Aphid saliva triggers plant defense to the aphids
click image to zoomScott Edwards, UC RiversideAphids feeding on leaves. Aphids are devastating insect pests and cause great losses to agriculture worldwide. These sap-feeding plant pests harbor in their body cavity bacteria, which are essential for the aphids’ fecundity and survival. However, the bacterium proceeds to betray the aphid, a research team led by scientists at the University of California, Riverside has found.
“Although this betrayal is unintentional, it nevertheless alerts the plant about the aphid’s presence and the aphids are unable to reproduce in large numbers,” said Isgouhi Kaloshian, a professor of nematology, who led the research project. “A protein from the bacterium, found in the aphid saliva and likely delivered inside the plant host by the aphid, triggers plant immune responses against the aphid. It seems that the plant immune system targets the bacterium and exploits the strict mutual dependency between the plant and aphid to recognize the aphid as the intruder.”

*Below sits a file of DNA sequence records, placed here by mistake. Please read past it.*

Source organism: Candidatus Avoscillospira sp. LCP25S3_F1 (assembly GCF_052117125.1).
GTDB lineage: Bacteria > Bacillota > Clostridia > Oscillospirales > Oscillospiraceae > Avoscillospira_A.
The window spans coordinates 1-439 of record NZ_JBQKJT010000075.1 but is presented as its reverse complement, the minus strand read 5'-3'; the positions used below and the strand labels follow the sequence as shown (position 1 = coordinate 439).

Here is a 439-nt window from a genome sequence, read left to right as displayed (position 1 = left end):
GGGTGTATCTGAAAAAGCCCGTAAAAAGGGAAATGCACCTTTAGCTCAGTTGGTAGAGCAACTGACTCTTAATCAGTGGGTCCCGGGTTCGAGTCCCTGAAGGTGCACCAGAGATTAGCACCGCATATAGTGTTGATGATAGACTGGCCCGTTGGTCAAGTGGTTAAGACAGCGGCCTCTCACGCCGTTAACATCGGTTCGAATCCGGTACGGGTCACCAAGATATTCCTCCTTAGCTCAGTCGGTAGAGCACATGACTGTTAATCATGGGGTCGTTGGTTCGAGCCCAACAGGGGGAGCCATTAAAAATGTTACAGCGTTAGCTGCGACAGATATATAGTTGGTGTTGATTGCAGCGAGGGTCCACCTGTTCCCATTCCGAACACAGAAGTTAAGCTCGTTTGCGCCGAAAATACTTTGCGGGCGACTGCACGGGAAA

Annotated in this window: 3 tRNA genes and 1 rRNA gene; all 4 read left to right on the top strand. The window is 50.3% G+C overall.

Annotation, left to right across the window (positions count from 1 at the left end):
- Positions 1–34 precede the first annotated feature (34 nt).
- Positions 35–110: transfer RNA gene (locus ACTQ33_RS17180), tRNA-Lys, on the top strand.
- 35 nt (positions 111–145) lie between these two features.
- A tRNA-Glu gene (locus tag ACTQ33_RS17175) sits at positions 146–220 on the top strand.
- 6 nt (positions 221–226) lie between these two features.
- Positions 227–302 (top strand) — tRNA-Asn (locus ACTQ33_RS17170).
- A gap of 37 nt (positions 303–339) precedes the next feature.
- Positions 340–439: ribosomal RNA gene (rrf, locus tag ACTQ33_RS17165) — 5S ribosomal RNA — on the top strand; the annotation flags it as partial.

Study results appear in the Proceedings of the National Academy of Sciences.
To read the article explaining the research results in reasonably simple terms click here.
- Granular completes nationwide beta testing; signs first customers
- Concerns grow over damage to EU wheat crop quality
- Davis Equipment is celebrating 50 years in business
- Ag futures ended the week in decidedly mixed fashion
- Pinnacle Agriculture, Tecomate Wildlife form alliance
- Ag markets remained quite mixed at noon Friday